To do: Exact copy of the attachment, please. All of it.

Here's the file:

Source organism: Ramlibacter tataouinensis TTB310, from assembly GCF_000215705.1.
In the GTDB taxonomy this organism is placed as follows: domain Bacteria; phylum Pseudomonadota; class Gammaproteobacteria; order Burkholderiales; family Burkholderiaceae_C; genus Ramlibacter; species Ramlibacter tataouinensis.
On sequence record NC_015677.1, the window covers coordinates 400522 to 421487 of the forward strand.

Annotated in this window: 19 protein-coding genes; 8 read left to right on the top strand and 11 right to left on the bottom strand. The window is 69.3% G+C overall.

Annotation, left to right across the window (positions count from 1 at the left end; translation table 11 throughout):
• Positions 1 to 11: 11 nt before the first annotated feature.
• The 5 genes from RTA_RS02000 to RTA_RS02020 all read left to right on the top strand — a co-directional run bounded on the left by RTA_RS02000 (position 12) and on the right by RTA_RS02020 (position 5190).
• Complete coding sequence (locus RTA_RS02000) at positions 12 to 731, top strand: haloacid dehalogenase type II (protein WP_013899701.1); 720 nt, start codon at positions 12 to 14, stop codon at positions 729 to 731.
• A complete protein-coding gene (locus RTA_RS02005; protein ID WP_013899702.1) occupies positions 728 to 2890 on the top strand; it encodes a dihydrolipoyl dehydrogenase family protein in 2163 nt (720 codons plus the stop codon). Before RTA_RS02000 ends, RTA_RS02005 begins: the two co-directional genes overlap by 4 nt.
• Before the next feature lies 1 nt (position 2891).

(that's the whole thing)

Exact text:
Source organism: Ramlibacter tataouinensis TTB310, from assembly GCF_000215705.1.
In the GTDB taxonomy this organism is placed as follows: domain Bacteria; phylum Pseudomonadota; class Gammaproteobacteria; order Burkholderiales; family Burkholderiaceae_C; genus Ramlibacter; species Ramlibacter tataouinensis.
On sequence record NC_015677.1, the window covers coordinates 400522 to 421487 of the forward strand.

Annotated in this window: 19 protein-coding genes; 8 read left to right on the top strand and 11 right to left on the bottom strand. The window is 69.3% G+C overall.

Annotation, left to right across the window (positions count from 1 at the left end; translation table 11 throughout):
• Positions 1 to 11: 11 nt before the first annotated feature.
• The 5 genes from RTA_RS02000 to RTA_RS02020 all read left to right on the top strand — a co-directional run bounded on the left by RTA_RS02000 (position 12) and on the right by RTA_RS02020 (position 5190).
• Complete coding sequence (locus RTA_RS02000) at positions 12 to 731, top strand: haloacid dehalogenase type II (protein WP_013899701.1); 720 nt, start codon at positions 12 to 14, stop codon at positions 729 to 731.
• A complete protein-coding gene (locus RTA_RS02005; protein ID WP_013899702.1) occupies positions 728 to 2890 on the top strand; it encodes a dihydrolipoyl dehydrogenase family protein in 2163 nt (720 codons plus the stop codon). Before RTA_RS02000 ends, RTA_RS02005 begins: the two co-directional genes overlap by 4 nt.
• Before the next feature lies 1 nt (position 2891).